Accessibility Links

Greek tragedy turns into farce in High Court

Posted by: Laurence Simons 04/04/13

Some hitherto unaired opinions on Greek yoghurt have been raised at the supreme court, after Mr Justice Briggs presided over a major intellectual property battle between the makers of Total Greek Yoghurt, Fage UK, and New York-based company Chobani.

Winston & Strawn partner Richard Price argued that yoghurt could only be accurately described as being Greek if it had been made in Greece by a straining method, rendering the yoghurt thick and creamy with no artificial additives - thus leaving Chobani's product in need of rebranding, at least in the UK market.

Sadly, Fage's efforts to ensure that the only Greek yoghurt drizzled over the food of British gourmands is bona fide are not purely driven by a spirit of intellectual honesty, but at least somewhat inspired by the company's impressive monopoly over the lucrative dairy-products-thicker-than-milk-but-less-thick-than-cheese market, reports the Lawyer.

Until 2012 the firm's Total Greek Yoghurt accounted for more than 95 per cent by value of all yoghurt sold in the UK as Greek yoghurt. (In other fact news, that sentence used the word 'yoghurt' more than any other sentence you'll read today.)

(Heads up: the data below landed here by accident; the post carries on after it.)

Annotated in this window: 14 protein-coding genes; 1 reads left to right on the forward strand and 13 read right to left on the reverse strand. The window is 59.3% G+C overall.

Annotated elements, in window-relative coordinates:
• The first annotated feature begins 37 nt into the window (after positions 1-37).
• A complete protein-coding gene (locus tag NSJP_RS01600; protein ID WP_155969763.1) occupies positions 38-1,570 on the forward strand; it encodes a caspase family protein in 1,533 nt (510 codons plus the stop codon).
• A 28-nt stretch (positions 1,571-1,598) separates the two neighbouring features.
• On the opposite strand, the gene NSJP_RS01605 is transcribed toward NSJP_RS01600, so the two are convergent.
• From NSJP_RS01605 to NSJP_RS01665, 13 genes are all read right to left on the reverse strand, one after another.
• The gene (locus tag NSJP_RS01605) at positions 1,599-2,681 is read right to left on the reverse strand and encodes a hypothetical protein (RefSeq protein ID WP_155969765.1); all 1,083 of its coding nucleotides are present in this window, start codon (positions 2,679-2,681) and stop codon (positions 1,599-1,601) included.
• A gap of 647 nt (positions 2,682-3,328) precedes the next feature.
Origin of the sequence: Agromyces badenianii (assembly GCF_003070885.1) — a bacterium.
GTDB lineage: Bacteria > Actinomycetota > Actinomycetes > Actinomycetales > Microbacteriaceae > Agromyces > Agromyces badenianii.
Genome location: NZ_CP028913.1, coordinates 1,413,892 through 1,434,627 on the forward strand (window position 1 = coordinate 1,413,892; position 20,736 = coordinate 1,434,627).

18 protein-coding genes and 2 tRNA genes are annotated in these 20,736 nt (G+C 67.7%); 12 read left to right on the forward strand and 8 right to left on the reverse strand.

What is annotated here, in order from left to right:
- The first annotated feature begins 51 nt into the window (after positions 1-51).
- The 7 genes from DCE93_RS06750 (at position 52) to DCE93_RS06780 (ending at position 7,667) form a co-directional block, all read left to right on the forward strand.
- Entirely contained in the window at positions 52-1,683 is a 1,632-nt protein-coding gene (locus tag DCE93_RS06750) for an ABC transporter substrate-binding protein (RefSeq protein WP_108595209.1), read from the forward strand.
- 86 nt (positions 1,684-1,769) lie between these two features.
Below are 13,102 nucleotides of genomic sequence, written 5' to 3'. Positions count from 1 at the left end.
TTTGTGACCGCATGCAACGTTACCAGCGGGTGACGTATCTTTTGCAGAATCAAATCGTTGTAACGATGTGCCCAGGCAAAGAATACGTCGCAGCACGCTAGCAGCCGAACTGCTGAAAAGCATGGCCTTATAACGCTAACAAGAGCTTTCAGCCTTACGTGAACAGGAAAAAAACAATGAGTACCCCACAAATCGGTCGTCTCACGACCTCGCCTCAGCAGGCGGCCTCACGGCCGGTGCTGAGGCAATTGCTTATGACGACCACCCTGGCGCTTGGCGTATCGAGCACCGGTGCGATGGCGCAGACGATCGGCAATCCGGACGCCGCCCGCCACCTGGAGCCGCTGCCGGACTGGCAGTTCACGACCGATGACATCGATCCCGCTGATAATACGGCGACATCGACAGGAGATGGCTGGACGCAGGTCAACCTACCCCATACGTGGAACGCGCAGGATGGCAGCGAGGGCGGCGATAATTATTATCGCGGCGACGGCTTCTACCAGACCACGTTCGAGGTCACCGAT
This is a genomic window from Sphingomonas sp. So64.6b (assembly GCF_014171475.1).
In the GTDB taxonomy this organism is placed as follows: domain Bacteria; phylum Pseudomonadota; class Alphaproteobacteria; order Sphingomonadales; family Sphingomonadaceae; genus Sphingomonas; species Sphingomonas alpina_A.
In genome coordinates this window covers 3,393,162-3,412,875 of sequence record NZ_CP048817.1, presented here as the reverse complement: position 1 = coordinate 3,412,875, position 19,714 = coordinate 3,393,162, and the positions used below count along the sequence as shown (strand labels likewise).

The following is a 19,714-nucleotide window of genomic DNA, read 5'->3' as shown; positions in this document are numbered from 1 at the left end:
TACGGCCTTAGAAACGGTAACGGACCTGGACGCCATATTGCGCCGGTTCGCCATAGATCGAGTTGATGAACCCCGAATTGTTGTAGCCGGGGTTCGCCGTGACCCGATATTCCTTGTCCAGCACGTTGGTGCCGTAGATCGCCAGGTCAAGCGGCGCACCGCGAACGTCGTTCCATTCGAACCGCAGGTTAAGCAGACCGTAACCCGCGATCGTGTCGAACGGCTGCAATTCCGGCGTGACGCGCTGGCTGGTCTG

Chobani launched a product intended to compete with Fage last year, but the former was granted an injunction against its rival in December.

In the judgement, passed down last week, Justice Briggs accepted Fage's claims. According to him "the very small print used on the rear of Chobani's pots to indicate its American place of manufacture is nowhere near sufficient to disabuse that substantial part of the Greek yoghurt buying public likely to think that its description on the front and top of the pot as Greek yoghurt means that it comes from Greece".

Finally, the Greek yoghurt buying public can sleep peacefully in their beds. Private practice lawyers have dealt with similarly inane IP cases in the past - Lindt, for instance, goes to great lengths to protect its mamallian Easter confectionery from any imitators.